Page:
My guest on this episode is Kevin B. Grier of the University of Oklahoma.
Our topic for today is a paper Kevin wrote on the economic consequences of Hugo Chavez along with coauthor Norman Maynard.
I had Francisco Toro on the show last year to discuss Venezuela's economic history, so you can listen to that episode if you want a refresher on Chavez. For this episode, our main topic is the empirical method Kevin used to quantify Chavez' effect on Venezuela: synthetic control.
Synthetic control is a relatively new empirical technique. It grew out of an older technique called difference in differences (or diff-in-diff). Diff-in-diff is simple and intuitive: Given two statistics with parallel trends, we can compare their changes before and after some intervention affecting only one of them to see the effect of the intervention. So for instance, if you wanted to know the effect of Seattle's minimum wage increase, you could compare the employment trend among low-skilled workers in Seattle to the same trend in Portland. Then assuming Seattle and Portland would have had similar trends if not for the minimum wage hike, we say the difference between the employment growth in the two cities is attributable to the minimum wage hike.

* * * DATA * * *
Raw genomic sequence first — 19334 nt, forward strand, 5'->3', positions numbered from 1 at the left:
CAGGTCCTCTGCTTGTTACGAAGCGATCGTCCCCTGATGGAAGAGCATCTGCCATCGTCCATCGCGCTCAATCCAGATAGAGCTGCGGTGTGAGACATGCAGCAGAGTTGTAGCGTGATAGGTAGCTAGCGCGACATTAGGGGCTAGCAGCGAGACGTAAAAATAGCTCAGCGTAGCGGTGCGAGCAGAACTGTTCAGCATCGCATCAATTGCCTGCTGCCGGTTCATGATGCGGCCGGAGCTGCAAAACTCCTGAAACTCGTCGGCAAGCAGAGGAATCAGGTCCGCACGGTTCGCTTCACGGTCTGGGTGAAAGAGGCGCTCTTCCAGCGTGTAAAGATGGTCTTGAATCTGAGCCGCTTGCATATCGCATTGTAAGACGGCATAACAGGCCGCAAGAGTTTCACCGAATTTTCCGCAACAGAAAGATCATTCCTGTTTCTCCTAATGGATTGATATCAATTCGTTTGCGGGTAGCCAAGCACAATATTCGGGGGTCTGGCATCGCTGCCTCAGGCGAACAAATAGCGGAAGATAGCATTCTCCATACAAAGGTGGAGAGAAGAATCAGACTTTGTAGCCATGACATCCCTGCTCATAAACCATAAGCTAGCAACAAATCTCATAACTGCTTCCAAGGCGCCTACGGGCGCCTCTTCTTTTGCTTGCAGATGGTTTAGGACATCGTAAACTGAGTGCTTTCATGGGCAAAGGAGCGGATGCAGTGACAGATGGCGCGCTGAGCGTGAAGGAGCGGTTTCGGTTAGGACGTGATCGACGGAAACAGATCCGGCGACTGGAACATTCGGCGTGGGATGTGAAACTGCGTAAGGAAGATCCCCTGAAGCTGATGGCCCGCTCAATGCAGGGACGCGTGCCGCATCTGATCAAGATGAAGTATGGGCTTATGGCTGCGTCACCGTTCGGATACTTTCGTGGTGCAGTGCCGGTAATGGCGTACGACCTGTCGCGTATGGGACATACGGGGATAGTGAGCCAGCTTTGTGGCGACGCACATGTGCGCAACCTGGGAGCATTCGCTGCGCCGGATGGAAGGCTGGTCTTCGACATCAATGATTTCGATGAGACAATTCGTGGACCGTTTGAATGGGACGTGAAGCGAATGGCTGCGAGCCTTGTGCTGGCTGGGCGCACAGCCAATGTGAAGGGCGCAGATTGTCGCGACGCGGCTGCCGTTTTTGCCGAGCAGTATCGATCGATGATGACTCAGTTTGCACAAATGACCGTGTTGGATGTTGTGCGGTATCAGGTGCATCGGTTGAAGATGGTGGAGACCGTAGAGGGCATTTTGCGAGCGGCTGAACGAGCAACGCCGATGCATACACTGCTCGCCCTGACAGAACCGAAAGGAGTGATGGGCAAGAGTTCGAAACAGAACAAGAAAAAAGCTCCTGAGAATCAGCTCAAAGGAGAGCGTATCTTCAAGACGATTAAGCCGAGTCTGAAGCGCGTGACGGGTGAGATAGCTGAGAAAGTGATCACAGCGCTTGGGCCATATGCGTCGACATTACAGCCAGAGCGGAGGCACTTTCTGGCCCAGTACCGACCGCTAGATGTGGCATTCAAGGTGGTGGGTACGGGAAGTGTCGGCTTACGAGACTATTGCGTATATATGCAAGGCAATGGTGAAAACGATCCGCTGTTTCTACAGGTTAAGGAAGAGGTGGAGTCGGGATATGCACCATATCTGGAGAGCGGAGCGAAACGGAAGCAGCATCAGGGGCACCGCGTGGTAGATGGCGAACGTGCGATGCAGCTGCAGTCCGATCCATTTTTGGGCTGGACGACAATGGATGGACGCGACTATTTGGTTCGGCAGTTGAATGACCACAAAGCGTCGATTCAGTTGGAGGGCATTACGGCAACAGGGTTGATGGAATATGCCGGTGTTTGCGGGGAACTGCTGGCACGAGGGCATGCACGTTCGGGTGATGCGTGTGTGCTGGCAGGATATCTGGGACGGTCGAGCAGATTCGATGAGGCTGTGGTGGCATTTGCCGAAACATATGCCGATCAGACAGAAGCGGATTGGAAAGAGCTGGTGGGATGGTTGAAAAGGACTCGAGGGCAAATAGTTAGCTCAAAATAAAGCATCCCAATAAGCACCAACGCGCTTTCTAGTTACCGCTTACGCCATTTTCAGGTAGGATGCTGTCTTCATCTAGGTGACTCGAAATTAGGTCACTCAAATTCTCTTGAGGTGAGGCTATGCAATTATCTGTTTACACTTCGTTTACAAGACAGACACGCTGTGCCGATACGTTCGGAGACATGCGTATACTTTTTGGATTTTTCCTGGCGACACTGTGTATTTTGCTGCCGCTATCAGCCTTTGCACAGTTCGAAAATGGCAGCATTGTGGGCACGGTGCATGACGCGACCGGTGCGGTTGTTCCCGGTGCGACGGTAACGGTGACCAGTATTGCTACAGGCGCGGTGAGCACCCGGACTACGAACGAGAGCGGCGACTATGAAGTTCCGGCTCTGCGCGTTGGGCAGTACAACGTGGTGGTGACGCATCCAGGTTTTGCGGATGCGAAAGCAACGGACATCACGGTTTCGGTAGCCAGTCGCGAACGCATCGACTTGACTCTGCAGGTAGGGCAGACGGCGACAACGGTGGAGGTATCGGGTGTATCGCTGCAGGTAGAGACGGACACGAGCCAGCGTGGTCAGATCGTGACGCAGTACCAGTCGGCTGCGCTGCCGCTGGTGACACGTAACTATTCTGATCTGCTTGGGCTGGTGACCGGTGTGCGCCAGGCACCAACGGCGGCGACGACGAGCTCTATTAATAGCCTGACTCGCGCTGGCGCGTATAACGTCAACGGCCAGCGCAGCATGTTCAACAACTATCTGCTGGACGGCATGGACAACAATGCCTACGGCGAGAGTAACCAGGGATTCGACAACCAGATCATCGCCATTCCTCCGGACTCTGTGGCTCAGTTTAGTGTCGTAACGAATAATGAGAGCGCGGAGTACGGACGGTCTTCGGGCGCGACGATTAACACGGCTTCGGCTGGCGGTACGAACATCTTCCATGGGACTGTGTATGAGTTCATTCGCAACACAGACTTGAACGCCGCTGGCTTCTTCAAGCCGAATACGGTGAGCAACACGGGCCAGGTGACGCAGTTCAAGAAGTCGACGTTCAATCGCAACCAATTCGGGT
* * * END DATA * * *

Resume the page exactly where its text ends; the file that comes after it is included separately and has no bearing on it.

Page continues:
But what if Seattle and Portland don't have similar trends? What if there's no labour market similar enough to Seattle's to provide a valid comparison? That's where synthetic control comes in. Seattle might not be like Portland, but it might be like a weighted average of Portland, San Francisco, and several counties just outside Seattle. We could construct this weighted average and call it a synthetic Seattle; it is designed to mimic the dynamics of Seattle's labour market before the minimum wage hike. Then if the synthetic Seattle deviates from the real Seattle after the wage hike, we can attribute that difference to the hike.
This is what Kevin has done to study the impact of Hugo Chavez on Venezuela. Listen to the episode to find out his results!